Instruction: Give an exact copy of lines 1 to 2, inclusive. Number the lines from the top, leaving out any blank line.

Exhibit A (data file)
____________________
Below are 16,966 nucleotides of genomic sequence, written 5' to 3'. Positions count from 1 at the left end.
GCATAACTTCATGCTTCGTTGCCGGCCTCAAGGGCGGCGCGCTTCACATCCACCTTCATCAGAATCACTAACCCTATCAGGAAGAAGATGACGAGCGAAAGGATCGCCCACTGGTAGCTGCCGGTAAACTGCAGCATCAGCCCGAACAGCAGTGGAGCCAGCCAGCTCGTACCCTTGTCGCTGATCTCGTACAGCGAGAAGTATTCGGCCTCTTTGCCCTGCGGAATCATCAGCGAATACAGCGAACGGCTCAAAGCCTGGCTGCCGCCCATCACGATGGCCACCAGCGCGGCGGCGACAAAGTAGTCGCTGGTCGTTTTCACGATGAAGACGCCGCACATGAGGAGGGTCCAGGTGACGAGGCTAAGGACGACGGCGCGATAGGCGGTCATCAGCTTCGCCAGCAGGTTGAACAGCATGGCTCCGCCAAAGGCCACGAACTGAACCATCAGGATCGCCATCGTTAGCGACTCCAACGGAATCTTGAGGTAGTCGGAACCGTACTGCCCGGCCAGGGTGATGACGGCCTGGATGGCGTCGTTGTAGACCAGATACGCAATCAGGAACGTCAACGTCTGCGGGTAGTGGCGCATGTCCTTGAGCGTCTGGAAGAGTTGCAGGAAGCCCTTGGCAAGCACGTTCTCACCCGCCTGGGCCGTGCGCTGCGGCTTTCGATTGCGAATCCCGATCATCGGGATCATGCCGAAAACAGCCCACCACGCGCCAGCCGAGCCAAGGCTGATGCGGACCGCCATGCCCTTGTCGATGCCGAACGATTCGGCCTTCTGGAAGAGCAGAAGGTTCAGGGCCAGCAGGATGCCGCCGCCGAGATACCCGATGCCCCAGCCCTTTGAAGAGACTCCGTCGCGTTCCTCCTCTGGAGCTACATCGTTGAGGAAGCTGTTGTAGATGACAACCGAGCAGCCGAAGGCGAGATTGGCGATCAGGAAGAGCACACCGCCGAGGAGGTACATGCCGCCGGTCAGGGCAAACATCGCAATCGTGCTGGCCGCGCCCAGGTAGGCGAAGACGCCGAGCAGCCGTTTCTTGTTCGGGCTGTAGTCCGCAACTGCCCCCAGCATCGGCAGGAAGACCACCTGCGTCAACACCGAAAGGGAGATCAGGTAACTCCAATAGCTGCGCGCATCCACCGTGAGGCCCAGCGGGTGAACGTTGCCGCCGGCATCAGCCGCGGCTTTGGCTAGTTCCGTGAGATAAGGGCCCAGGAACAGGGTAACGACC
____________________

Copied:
Below are 16,966 nucleotides of genomic sequence, written 5' to 3'. Positions count from 1 at the left end.
GCATAACTTCATGCTTCGTTGCCGGCCTCAAGGGCGGCGCGCTTCACATCCACCTTCATCAGAATCACTAACCCTATCAGGAAGAAGATGACGAGCGAAAGGATCGCCCACTGGTAGCTGCCGGTAAACTGCAGCATCAGCCCGAACAGCAGTGGAGCCAGCCAGCTCGTACCCTTGTCGCTGATCTCGTACAGCGAGAAGTATTCGGCCTCTTTGCCCTGCGGAATCATCAGCGAATACAGCGAACGGCTCAAAGCCTGGCTGCCGCCCATCACGATGGCCACCAGCGCGGCGGCGACAAAGTAGTCGCTGGTCGTTTTCACGATGAAGACGCCGCACATGAGGAGGGTCCAGGTGACGAGGCTAAGGACGACGGCGCGATAGGCGGTCATCAGCTTCGCCAGCAGGTTGAACAGCATGGCTCCGCCAAAGGCCACGAACTGAACCATCAGGATCGCCATCGTTAGCGACTCCAACGGAATCTTGAGGTAGTCGGAACCGTACTGCCCGGCCAGGGTGATGACGGCCTGGATGGCGTCGTTGTAGACCAGATACGCAATCAGGAACGTCAACGTCTGCGGGTAGTGGCGCATGTCCTTGAGCGTCTGGAAGAGTTGCAGGAAGCCCTTGGCAAGCACGTTCTCACCCGCCTGGGCCGTGCGCTGCGGCTTTCGATTGCGAATCCCGATCATCGGGATCATGCCGAAAACAGCCCACCACGCGCCAGCCGAGCCAAGGCTGATGCGGACCGCCATGCCCTTGTCGATGCCGAACGATTCGGCCTTCTGGAAGAGCAGAAGGTTCAGGGCCAGCAGGATGCCGCCGCCGAGATACCCGATGCCCCAGCCCTTTGAAGAGACTCCGTCGCGTTCCTCCTCTGGAGCTACATCGTTGAGGAAGCTGTTGTAGATGACAACCGAGCAGCCGAAGGCGAGATTGGCGATCAGGAAGAGCACACCGCCGAGGAGGTACATGCCGCCGGTCAGGGCAAACATCGCAATCGTGCTGGCCGCGCCCAGGTAGGCGAAGACGCCGAGCAGCCGTTTCTTGTTCGGGCTGTAGTCCGCAACTGCCCCCAGCATCGGCAGGAAGACCACCTGCGTCAACACCGAAAGGGAGATCAGGTAACTCCAATAGCTGCGCGCATCCACCGTGAGGCCCAGCGGGTGAACGTTGCCGCCGGCATCAGCCGCGGCTTTGGCTAGTTCCGTGAGATAAGGGCCCAGGAACAGGGTAACGACC